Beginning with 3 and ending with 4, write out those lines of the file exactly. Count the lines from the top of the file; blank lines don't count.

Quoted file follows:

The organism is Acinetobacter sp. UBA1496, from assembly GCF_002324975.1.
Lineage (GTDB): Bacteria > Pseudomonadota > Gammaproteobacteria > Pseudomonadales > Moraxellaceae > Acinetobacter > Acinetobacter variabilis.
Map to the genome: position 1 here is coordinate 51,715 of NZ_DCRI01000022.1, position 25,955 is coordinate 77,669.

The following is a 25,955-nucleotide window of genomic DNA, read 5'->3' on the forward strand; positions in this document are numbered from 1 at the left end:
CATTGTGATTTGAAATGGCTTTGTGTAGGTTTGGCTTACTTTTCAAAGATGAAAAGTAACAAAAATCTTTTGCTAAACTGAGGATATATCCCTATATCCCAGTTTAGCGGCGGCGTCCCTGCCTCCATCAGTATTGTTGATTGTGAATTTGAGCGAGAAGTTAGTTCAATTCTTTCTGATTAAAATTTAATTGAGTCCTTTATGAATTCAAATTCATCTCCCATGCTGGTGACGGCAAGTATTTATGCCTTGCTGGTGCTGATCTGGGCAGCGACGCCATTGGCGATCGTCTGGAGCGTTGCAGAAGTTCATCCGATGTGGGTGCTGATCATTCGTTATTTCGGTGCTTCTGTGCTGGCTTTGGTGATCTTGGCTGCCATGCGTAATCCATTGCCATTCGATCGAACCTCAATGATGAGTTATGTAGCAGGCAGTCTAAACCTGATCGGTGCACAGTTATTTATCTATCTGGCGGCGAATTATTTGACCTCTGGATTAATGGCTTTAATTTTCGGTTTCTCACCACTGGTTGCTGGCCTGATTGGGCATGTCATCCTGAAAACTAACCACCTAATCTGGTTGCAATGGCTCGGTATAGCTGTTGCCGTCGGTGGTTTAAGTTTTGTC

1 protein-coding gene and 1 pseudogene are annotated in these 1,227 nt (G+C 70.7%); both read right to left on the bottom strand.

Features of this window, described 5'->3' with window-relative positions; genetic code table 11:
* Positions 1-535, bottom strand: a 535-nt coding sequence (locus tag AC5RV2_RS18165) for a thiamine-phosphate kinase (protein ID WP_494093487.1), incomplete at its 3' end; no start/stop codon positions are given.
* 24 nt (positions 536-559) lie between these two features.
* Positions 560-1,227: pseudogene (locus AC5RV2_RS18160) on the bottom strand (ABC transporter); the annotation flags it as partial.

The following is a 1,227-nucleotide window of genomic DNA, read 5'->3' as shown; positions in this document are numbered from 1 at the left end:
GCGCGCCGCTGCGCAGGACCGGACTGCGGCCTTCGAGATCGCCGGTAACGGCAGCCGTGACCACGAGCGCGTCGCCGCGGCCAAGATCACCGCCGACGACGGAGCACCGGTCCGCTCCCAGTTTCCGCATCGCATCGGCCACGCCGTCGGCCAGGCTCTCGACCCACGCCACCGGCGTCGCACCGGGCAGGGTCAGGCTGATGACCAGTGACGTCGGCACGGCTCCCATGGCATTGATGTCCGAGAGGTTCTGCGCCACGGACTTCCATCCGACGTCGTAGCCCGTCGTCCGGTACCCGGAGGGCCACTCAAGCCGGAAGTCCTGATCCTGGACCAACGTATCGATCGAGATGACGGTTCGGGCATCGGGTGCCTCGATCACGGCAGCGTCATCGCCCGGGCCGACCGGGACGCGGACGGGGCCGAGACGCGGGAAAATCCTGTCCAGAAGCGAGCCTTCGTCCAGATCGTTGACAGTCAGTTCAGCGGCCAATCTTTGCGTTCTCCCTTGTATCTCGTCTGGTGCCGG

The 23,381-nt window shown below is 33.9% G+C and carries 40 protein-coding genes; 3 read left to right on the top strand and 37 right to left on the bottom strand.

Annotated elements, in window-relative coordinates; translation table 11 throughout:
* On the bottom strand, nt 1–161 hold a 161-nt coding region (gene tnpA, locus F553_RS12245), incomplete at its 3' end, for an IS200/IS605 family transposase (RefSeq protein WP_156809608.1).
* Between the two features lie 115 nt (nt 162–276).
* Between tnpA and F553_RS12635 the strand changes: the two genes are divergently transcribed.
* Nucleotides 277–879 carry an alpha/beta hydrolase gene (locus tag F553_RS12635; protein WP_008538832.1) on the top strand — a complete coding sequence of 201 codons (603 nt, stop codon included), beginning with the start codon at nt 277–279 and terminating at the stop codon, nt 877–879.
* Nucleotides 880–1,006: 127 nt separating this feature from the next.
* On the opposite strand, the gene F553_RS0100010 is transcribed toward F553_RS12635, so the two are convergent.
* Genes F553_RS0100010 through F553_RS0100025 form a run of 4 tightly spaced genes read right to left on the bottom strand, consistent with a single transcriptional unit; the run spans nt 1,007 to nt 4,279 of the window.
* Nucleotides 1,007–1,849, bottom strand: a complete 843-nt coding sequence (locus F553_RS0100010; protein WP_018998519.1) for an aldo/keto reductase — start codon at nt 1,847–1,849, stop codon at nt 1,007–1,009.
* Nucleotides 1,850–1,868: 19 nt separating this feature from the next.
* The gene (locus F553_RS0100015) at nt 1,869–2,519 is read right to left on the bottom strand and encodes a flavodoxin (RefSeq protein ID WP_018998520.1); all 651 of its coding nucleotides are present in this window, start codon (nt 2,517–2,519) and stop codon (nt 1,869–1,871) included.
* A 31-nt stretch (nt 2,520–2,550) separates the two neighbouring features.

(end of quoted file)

Map to the genome: position 1 here is coordinate 51,715 of NZ_DCRI01000022.1, position 25,955 is coordinate 77,669.

The following is a 25,955-nucleotide window of genomic DNA, read 5'->3' on the forward strand; positions in this document are numbered from 1 at the left end: